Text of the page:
Don't like the black feathers? White and blue variations of the Jersey Giant also exist, and of all today's entries, these are the easiest birds to find for sale. Fun to play with, funner to eat.
15. Pygmy Parrot
Habitat: Australia (New Guinea)
You've likely heard of pygmy owls, but probably haven't encountered their minuscule parrot counterparts. While not the most colorful of their kind, pygmy parrots' diminutive sizes belie quick flight speeds. As cute as they are, they have yet to be successfully domesticated, as any attempt to coup up these birds in cages results in a quick death. Because of this, they're poorly understood, and we could benefit from new methods of researching them from afar.
Still, sometimes we just have to sit back, enjoy nature, and let these energetic guys exist in their natural environment.
14. Roseate Spoonbill
Habitat: North and South America
By far my favorite species of spoonbill, roseates are easily distinguished by their gaudy red-pink-white gradients, resembling the most common shades of roses. Their distinctive beaks account for the "spoon" in their name and help them consume all sorts of fish.
Similarly to the flamingo, the intensity of their pink feathers depends on their diet and how much of the pigment canthaxanthin they ingest.
13. Tufted Puffin
Habitat: Various northern islands
Although we tend to forget about them, most of us have heard of puffins, but I was pleasantly surprised to discover this distinctive species who stand out with their unique yellow tufts and sharper beak (compared to the Atlantic puffin). They also make for good partners—mating pairs stay together for long periods of time, and both parents help raise their young. Unlike penguins, they have mastered both sky and sea, being capable of flying and swimming.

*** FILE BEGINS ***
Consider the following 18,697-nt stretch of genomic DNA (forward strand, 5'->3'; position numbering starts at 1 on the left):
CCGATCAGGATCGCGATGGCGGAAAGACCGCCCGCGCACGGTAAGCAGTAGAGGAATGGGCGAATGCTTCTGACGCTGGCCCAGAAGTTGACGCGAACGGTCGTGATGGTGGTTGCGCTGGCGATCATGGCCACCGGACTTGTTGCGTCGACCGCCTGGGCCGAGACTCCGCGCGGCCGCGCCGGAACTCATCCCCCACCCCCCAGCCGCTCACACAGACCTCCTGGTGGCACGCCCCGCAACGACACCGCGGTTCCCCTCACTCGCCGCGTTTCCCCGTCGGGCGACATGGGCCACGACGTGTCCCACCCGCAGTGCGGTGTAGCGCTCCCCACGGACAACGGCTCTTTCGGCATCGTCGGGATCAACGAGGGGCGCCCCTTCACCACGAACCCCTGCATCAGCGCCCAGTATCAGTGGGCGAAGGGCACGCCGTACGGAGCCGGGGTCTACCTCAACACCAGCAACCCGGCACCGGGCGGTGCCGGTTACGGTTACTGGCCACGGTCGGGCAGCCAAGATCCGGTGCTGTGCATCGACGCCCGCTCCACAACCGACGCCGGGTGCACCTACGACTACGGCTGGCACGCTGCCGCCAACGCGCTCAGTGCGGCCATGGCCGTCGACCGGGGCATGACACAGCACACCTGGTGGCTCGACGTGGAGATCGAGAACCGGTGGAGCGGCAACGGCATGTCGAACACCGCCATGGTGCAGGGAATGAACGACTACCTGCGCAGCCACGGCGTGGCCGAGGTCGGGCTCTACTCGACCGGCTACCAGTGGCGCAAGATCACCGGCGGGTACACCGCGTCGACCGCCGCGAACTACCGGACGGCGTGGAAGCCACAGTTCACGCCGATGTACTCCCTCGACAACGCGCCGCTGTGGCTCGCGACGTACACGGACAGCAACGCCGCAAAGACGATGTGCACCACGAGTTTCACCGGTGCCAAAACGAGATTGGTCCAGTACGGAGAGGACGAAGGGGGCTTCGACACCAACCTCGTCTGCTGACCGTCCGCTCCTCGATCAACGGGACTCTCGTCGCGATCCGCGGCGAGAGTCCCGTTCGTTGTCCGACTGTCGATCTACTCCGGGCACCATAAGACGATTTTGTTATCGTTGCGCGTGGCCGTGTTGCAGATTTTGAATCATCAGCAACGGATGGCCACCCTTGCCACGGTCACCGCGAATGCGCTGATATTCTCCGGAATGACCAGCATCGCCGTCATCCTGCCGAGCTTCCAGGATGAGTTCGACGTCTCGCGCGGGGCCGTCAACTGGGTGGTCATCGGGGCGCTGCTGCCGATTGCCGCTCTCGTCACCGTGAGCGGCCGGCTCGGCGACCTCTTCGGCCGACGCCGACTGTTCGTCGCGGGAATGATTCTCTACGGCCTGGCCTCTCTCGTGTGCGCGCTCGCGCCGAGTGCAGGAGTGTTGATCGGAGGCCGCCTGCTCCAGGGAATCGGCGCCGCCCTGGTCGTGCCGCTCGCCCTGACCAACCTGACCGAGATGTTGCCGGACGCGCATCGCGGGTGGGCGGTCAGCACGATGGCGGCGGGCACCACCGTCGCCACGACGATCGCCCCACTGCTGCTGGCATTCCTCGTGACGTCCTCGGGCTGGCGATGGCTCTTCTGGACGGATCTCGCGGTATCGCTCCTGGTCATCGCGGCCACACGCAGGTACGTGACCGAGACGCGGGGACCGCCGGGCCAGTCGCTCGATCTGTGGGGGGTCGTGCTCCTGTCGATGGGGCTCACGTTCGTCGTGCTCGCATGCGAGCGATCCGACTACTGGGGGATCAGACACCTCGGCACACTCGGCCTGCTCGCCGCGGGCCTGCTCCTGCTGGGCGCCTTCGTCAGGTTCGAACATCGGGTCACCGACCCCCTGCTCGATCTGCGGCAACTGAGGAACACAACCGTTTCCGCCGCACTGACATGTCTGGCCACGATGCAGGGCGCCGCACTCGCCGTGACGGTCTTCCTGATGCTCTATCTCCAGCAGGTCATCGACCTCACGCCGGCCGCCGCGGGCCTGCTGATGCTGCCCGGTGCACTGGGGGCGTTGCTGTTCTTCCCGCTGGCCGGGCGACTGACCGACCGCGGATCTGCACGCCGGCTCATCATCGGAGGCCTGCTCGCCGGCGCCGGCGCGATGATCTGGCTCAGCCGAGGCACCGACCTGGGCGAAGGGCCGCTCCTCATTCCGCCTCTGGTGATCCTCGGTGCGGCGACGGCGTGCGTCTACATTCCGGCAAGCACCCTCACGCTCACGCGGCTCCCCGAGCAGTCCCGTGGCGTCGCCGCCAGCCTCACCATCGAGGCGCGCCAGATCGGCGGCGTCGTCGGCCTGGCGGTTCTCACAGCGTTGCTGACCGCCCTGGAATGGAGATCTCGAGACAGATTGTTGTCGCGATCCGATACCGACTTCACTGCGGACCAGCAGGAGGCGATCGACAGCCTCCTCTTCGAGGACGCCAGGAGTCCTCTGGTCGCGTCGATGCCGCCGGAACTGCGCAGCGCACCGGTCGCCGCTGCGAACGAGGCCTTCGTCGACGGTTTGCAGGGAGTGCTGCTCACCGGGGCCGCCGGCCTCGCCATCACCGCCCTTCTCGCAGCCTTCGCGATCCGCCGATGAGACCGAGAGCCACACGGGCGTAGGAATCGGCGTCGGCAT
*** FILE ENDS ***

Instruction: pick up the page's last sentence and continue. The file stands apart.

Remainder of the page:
As adorable as tufted puffins are, they must constantly maintain a lookout for hungry foxes and owls.
12. Ivory-Billed Woodpecker
Habitat: Islands in Southeastern United States
Woody Woodpecker brought the broad category to our attention, but most woodpeckers escape mainstream recognition. Of all species, I prefer the ivory-billed woodpecker for its large size and black-red colors. Like its brethren, it uses its powerful beak to tear and shred tree bark to eat the insects lurking beneath, and it prefers to roost in dense swamplands.
Or perhaps I should say "preferred"; this animal is listed as critically endangered, possibly extinct, and anyone who can lead a biologist to a live specimen stands to earn thousands of dollars.
11. Pesquet's Parrot
Habitat: Australia (New Guinea)
What can I say—I'm a sucker for exotic black-red birds, particularly unique ones who dominate their own genus. With a somewhat vulture-like appearance and comparatively hooked bills, Pesquet's parrots appear more intimidating than other species, but aren't threatening to humans. In fact, we're more a danger to them, as we excessively hunt them for their beautiful feathers.
Thankfully, parrots are intelligent creatures and can live to ripe old ages (even 100!) in the right conditions, which will hopefully ensure their continued survival.